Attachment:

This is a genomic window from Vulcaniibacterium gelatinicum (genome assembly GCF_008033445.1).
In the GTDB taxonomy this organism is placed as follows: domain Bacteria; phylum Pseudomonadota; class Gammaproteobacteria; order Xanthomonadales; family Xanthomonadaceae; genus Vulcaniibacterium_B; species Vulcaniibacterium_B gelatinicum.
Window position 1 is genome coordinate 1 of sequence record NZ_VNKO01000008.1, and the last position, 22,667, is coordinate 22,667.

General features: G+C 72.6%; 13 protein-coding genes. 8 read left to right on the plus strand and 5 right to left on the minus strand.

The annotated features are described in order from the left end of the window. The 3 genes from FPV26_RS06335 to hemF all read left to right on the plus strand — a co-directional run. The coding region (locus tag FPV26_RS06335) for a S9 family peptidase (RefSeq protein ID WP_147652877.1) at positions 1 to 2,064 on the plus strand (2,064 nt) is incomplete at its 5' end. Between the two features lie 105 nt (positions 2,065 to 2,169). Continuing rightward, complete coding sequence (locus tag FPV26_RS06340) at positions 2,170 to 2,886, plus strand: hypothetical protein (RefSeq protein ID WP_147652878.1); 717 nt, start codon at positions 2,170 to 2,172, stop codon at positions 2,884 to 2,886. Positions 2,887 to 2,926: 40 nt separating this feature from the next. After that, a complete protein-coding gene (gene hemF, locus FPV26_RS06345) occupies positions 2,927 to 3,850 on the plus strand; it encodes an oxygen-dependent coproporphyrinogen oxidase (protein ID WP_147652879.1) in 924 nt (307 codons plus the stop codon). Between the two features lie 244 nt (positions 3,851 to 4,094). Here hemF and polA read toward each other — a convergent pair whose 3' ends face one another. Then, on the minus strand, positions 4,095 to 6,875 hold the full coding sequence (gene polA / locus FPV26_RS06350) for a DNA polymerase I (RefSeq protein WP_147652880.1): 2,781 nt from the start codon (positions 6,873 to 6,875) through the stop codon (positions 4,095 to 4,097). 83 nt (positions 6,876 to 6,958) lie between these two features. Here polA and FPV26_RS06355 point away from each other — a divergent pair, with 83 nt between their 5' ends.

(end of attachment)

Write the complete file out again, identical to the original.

This is a genomic window from Vulcaniibacterium gelatinicum (genome assembly GCF_008033445.1).
In the GTDB taxonomy this organism is placed as follows: domain Bacteria; phylum Pseudomonadota; class Gammaproteobacteria; order Xanthomonadales; family Xanthomonadaceae; genus Vulcaniibacterium_B; species Vulcaniibacterium_B gelatinicum.
Window position 1 is genome coordinate 1 of sequence record NZ_VNKO01000008.1, and the last position, 22,667, is coordinate 22,667.

General features: G+C 72.6%; 13 protein-coding genes. 8 read left to right on the plus strand and 5 right to left on the minus strand.

The annotated features are described in order from the left end of the window. The 3 genes from FPV26_RS06335 to hemF all read left to right on the plus strand — a co-directional run. The coding region (locus tag FPV26_RS06335) for a S9 family peptidase (RefSeq protein ID WP_147652877.1) at positions 1 to 2,064 on the plus strand (2,064 nt) is incomplete at its 5' end. Between the two features lie 105 nt (positions 2,065 to 2,169). Continuing rightward, complete coding sequence (locus tag FPV26_RS06340) at positions 2,170 to 2,886, plus strand: hypothetical protein (RefSeq protein ID WP_147652878.1); 717 nt, start codon at positions 2,170 to 2,172, stop codon at positions 2,884 to 2,886. Positions 2,887 to 2,926: 40 nt separating this feature from the next. After that, a complete protein-coding gene (gene hemF, locus FPV26_RS06345) occupies positions 2,927 to 3,850 on the plus strand; it encodes an oxygen-dependent coproporphyrinogen oxidase (protein ID WP_147652879.1) in 924 nt (307 codons plus the stop codon). Between the two features lie 244 nt (positions 3,851 to 4,094). Here hemF and polA read toward each other — a convergent pair whose 3' ends face one another. Then, on the minus strand, positions 4,095 to 6,875 hold the full coding sequence (gene polA / locus FPV26_RS06350) for a DNA polymerase I (RefSeq protein WP_147652880.1): 2,781 nt from the start codon (positions 6,873 to 6,875) through the stop codon (positions 4,095 to 4,097). 83 nt (positions 6,876 to 6,958) lie between these two features. Here polA and FPV26_RS06355 point away from each other — a divergent pair, with 83 nt between their 5' ends.